Not really, its kinda just how the world works. A photon hitting an atom will have a certian chance to be absorbed, reflected, or a number of other effects. If the photon misses, from the atoms relative point of view its the same as the photon not existing at all.
>And destroying it means it would collapse on itself if we were to remove all the energy from it in order to observe it?
Its really the same concept as, you cant touch something without actually touching it, you've basically figured this out
>I would appreciate it if you could recommend some books to read about this.
meh I don't read books, I read papers and articles about experiments. Ive learned all of this because I was disappointed with how I was taught a lot of QM and other low level shit. And as an EE it was pissing me off not really understanding what I thought I learned.
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>>13749286
So what you are saying is that magnetion is made of field particles, also known as a fluxions. What do they subdivide into? Do they have some quark/charm analogy to regular atoms?
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>>13749138
Problem of perceptions and problem of conceptions are something people don't normally deal with, but it's an objection that's been raised all over the world. Particularly in the west we have Hume who famously shows us criticism to classical aristotelian causality where discreet units hold power over causality and advances another model of causality based around human habits. Hume doesn't deny causality but rather pushes forward another explanation for causality.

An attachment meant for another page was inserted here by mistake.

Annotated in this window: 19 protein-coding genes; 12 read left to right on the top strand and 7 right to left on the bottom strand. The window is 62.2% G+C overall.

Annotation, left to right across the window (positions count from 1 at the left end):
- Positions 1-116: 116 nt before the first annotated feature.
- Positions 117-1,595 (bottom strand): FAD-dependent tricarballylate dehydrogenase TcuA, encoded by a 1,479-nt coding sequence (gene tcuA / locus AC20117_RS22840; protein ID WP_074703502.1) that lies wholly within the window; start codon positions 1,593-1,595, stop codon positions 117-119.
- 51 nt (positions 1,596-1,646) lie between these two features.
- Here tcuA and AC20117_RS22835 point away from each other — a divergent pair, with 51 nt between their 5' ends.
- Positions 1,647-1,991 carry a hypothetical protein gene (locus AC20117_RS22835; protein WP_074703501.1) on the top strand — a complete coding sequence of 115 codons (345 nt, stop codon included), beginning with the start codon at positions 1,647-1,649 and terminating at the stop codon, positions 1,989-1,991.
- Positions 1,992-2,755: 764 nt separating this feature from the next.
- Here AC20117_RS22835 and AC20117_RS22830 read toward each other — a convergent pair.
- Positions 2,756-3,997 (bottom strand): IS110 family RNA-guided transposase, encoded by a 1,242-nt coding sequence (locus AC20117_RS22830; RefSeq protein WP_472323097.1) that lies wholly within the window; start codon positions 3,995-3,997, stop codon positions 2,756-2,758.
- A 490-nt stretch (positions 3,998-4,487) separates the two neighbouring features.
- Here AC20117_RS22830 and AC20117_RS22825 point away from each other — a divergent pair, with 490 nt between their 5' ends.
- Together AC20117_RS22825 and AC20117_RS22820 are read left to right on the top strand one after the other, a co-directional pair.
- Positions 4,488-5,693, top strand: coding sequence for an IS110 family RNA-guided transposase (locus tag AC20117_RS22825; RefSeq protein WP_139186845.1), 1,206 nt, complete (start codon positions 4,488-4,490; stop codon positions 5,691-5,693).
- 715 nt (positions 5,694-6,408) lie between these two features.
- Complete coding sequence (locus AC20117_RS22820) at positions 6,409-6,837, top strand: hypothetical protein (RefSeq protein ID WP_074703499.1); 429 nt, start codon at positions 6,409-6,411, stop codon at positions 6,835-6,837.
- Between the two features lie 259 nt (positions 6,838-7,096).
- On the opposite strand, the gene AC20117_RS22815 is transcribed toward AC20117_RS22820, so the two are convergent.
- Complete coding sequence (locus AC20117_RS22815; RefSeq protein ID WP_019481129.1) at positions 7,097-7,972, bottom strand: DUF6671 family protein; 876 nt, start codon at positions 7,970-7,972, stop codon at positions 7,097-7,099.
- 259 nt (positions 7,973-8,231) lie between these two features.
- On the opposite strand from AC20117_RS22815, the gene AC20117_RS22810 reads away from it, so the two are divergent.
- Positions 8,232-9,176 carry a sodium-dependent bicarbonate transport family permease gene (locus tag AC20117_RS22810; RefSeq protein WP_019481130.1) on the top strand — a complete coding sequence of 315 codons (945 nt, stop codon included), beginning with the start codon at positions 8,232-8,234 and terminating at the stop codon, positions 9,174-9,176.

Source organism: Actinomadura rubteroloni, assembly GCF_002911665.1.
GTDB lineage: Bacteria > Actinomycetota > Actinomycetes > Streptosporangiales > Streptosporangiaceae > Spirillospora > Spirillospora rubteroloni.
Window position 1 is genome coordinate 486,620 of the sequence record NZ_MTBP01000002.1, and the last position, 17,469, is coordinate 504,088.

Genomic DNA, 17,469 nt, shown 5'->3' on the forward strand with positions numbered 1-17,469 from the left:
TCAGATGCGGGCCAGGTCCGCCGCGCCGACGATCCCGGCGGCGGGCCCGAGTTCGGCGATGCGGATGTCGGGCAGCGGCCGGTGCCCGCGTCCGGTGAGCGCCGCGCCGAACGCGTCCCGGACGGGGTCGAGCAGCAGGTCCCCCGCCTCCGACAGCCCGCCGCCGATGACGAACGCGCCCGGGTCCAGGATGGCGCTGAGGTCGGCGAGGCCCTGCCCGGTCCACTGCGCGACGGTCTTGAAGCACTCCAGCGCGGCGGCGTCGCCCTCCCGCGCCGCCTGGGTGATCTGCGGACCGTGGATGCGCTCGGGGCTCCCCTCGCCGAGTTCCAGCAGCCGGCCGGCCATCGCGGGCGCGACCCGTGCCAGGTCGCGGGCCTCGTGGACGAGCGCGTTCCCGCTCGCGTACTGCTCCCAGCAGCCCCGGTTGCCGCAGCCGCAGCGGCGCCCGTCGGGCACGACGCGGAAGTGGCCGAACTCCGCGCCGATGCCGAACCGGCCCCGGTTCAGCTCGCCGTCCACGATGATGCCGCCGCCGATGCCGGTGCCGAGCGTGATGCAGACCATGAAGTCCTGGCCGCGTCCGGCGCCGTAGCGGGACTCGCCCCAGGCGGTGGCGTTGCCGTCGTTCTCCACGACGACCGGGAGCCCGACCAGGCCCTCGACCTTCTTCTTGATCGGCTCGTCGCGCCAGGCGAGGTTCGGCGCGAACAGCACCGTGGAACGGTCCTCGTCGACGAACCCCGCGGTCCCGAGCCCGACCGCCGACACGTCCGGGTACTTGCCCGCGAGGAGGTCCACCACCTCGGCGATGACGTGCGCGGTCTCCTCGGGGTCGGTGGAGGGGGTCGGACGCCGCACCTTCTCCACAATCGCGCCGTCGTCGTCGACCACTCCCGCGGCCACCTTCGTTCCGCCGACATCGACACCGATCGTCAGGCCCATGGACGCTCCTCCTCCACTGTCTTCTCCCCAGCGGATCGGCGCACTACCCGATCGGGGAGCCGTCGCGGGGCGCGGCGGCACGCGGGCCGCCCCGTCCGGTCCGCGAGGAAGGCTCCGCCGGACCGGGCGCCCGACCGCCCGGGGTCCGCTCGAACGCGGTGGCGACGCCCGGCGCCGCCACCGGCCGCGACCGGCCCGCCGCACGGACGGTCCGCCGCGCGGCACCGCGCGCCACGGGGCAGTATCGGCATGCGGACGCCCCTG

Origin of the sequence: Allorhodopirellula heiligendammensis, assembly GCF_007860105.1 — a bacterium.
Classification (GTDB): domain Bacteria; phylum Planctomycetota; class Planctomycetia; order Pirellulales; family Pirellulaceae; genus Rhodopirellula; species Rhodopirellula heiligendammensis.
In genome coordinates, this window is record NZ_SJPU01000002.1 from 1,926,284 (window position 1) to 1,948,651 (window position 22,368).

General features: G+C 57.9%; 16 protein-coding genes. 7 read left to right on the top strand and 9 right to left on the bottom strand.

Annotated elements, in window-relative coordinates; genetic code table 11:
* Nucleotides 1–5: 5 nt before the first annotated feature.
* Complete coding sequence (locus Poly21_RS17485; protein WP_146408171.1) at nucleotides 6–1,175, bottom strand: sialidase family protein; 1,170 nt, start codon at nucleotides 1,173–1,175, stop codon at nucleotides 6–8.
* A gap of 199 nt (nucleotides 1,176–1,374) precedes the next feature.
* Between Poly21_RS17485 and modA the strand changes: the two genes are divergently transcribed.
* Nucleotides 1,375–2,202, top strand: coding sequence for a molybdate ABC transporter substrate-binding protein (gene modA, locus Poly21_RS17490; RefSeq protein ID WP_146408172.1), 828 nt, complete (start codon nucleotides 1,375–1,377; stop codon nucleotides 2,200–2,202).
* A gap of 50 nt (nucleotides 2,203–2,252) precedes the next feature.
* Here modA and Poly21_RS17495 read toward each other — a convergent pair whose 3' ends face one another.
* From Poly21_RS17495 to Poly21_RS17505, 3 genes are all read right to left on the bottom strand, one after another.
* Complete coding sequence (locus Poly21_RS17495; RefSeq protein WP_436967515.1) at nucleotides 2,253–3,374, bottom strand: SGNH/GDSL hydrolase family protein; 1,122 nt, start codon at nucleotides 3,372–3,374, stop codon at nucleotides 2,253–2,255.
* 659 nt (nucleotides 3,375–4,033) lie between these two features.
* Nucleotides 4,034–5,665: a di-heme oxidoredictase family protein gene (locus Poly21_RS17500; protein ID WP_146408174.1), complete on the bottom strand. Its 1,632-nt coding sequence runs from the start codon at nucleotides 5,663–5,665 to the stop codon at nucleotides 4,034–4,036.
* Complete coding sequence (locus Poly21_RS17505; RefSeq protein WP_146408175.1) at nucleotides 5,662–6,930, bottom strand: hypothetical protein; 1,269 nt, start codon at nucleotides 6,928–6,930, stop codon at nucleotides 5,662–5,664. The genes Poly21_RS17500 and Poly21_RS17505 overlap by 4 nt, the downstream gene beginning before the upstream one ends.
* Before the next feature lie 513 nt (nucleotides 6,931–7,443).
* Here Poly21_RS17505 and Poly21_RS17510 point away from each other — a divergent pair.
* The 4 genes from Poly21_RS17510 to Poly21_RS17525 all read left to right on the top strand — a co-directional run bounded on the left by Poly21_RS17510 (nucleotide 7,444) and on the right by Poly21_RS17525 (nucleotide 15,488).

What does that have to do with discreet units? It's a more subtle understanding of discreet that Hume unknowingly attacks. The classical power of discreet is removed almost completely although he doesn't recognize it. The classical understanding of discreet request one to be an individual possessing powers over itself and others. But Hume removes those two power with his understanding of causality.
We have hints here/there on what the world/reality might be. IMO, it's neither discreet nor continuous, it's something else more akin to a relational reality that sits somewhere between the two but is neither.
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>>13750240
I should say that Human causality isn't popular because it goes against popular Aristotelian philosophy that had dominated the western world. So I don't think many would even understand the implications of Humean understanding of causality as it applies to our Greek understanding of discreets
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>>13749138
>Zeno's paradox
Take a class on real analysis right now